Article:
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The Hague / Atrium - Childrens's Book Fair
Netherlands
Copyright: Marco den herder
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Resolution: 6000x3000
Geüpload: 17/10/2012
Geüpdatet: 02/07/2014
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Tags: the hague; den haag; pano5m; atrium; kinderboekenmarkt
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Marco den Herder
The Hague- Digital Festival
Marco den Herder
The Hague - Panorama Nu
Mark Bruggema
Gemeentehuis, Den haag
Mark Bruggema
Vredesboom, Den Haag (night)
Mark Bruggema
Gemeentehuis, Den haag
Mark Bruggema
Gemeentehuis, Den Haag (night)
Mark Bruggema
Spuiplein, Den Haag (night)
Marco den Herder
TodaysArt Festival 2012 - Spuiplein
Marco den Herder
The Hague- Festival 'De Betovering'
Mark Bruggema
Metro, Den Haag
Willy Kaemena
Summer Afternoon in Den Haag
Mark Bruggema
Muzenplein, Den Haag
D.Tulga
Beijing Capital International Airport
Roberto Scavino
Ancient cemetery among vineyards, infrared panorama
Tobias Hahn
Gare de Guillemins
Leif Nygaard Eilertsen
Going fishing
jan dolk
Brazilian family
PaVeL Bobkov
Winter christening on the river
J-P. Scherrer
Mount Saleve with paragliders
D.Tulga
Restaurant in Trans-Mongolian Train
Dan Perlman
Temperate rainforest Olympic Peninsula, Washington
Erik Krause
The cascade at grimsel lake
Tibor Illes
An enormous storm (tornado) destroyed the sunflower
Erik Krause
Grimsel Alpine Power Dam
Marco den Herder
Tenerife - Acantilados de los Gigantes
Marco den Herder
Tenerife - Parque Nacional de las Cañadas del Teide (05)
Marco den Herder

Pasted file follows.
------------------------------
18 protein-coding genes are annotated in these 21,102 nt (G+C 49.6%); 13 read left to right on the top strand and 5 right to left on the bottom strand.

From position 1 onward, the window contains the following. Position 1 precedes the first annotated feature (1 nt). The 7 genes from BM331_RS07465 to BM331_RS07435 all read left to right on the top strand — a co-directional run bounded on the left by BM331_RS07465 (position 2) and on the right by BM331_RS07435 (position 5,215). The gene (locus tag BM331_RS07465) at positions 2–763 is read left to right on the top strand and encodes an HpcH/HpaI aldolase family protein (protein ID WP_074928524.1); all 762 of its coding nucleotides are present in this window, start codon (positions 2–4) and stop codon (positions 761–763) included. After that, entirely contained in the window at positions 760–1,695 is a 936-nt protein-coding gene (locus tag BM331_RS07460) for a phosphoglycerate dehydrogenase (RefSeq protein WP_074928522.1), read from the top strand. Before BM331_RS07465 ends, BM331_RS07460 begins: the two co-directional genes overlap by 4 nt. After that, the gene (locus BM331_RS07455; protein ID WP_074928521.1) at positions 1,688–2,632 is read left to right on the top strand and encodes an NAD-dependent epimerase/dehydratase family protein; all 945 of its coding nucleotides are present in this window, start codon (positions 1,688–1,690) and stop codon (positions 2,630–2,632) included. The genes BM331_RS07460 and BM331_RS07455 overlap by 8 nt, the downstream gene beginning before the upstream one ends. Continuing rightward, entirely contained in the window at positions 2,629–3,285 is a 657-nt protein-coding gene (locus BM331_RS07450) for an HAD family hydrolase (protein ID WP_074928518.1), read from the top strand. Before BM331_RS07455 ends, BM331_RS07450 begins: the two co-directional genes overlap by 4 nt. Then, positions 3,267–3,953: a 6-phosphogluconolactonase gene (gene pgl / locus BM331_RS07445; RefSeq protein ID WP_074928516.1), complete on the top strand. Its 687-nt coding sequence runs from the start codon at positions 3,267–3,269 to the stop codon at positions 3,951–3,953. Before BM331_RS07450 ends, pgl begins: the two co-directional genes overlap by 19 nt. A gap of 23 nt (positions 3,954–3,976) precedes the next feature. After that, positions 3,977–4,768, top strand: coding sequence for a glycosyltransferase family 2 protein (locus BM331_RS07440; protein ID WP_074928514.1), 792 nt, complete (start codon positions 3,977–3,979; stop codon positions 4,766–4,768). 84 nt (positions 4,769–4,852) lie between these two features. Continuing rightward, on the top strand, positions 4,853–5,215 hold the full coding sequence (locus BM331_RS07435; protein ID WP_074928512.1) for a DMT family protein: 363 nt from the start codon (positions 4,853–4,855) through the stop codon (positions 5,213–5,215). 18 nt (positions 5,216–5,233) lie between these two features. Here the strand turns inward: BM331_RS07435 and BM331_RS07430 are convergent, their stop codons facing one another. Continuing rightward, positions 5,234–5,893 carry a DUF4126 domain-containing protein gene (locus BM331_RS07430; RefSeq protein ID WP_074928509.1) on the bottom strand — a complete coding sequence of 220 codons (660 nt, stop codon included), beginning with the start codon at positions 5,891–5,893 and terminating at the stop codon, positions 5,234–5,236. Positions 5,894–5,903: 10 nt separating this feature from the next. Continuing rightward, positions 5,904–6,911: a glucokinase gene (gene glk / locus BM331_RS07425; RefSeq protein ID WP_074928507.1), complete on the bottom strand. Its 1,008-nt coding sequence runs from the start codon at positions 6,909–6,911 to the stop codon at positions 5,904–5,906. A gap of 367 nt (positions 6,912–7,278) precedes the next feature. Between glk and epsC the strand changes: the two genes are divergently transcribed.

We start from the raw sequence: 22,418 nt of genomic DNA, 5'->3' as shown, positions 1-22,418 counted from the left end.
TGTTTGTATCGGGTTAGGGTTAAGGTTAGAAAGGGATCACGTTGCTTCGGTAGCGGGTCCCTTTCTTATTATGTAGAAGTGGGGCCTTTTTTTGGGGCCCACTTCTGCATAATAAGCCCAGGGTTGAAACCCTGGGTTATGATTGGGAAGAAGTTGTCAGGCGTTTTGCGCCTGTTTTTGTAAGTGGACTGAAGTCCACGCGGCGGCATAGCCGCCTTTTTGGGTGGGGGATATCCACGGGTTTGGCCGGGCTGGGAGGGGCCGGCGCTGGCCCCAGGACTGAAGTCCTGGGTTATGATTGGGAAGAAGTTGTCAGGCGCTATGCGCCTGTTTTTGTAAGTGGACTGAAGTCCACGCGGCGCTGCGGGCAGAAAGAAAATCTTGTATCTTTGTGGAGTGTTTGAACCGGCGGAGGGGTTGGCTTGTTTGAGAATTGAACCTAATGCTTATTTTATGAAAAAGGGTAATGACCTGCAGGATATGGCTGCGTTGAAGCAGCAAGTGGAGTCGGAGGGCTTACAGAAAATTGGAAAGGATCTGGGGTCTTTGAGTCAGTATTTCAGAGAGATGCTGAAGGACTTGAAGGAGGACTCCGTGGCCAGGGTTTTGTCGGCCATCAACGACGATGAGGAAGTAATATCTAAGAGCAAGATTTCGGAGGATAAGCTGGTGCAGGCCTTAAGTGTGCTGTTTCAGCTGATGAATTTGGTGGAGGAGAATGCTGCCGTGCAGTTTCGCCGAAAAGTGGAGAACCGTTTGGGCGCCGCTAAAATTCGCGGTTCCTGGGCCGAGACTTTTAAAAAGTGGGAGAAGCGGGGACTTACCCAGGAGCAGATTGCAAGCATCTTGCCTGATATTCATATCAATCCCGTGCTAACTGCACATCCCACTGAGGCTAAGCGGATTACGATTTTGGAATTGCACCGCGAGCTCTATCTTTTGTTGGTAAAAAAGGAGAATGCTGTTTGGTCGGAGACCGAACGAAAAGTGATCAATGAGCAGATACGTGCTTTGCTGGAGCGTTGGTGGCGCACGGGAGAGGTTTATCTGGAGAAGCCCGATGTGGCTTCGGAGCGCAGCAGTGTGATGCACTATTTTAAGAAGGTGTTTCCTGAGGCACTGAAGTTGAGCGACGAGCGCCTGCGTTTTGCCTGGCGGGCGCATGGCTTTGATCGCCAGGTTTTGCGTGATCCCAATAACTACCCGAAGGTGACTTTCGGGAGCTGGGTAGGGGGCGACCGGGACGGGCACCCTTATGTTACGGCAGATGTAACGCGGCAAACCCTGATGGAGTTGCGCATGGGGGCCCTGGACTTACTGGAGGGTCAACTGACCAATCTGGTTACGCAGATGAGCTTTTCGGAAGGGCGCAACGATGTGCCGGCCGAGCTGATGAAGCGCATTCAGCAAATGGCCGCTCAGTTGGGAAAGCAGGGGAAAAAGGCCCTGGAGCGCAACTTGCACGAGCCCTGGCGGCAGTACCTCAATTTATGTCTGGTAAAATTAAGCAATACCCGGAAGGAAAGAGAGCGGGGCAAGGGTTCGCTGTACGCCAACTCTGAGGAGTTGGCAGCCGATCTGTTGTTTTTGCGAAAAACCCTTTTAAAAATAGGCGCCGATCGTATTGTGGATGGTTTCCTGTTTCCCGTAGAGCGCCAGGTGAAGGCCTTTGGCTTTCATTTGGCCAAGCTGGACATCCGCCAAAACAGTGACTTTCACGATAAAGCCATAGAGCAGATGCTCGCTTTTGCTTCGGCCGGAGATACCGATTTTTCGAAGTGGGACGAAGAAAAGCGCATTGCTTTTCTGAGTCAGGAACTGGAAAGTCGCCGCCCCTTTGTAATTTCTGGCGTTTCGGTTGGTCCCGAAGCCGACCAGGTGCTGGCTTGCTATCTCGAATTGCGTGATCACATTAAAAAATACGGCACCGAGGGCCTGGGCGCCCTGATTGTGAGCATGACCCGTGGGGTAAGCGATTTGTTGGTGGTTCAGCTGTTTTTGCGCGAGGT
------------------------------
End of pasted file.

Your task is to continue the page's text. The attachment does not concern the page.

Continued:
Barcelona - La Rambla (2)
Marco den Herder
The Hague - Japanese Garden on the Clingendael rural estate (autumn)
Marco den Herder
Utrecht - Stadhuisbrug
Marco den Herder
Cochem - Reichsburg
Marco den Herder
Dreimühlen waterfall
Marco den Herder
Madeira - Levada do Castelejo 2
Marco den Herder
The Hague - Chinese Newyear Celebration
Marco den Herder
Barcelona - la Boqueria
Marco den Herder
Tenerife - Parque Nacional de las Cañadas del Teide (04)
Marco den Herder
Madeira (Machico) - Miradouro
More About Europe

Europe is generally agreed to be the birthplace of western culture, including such legendary innovations as the democratic nation-state, football and tomato sauce.The word Europe comes from the Greek goddess Europa, who was kidnapped by Zeus and plunked down on the island of Crete. Europa gradually changed from referring to mainland Greece until it extended finally to include Norway and Russia.Don't be confused that Europe is called a continent without looking like an island, the way the other continents do. It's okay. The Ural mountains have steadily been there to divide Europe from Asia for the last 250 million years. Russia technically inhabits "Eurasia".Europe is presently uniting into one political and economic zone with a common currency called the Euro. The European Union originated in 1993 and is now composed of 27 member states. Its headquarters is in Brussels, Belgium.Do not confuse the EU with the Council of Europe, which has 47 member states and dates to 1949. These two bodies share the same flag, national anthem, and mission of integrating Europe. The headquarters of the Council are located in Strasbourg, France, and it is most famous for its European Court of Human Rights. In spite of these two bodies, there is still no single Constitution or set of laws applying to all the countries of Europe. Debate rages over the role of the EU in regards to national sovereignty. As of January 2009, the Lisbon Treaty is the closest thing to a European Constitution, yet it has not been approved by all the EU states. Text by Steve Smith.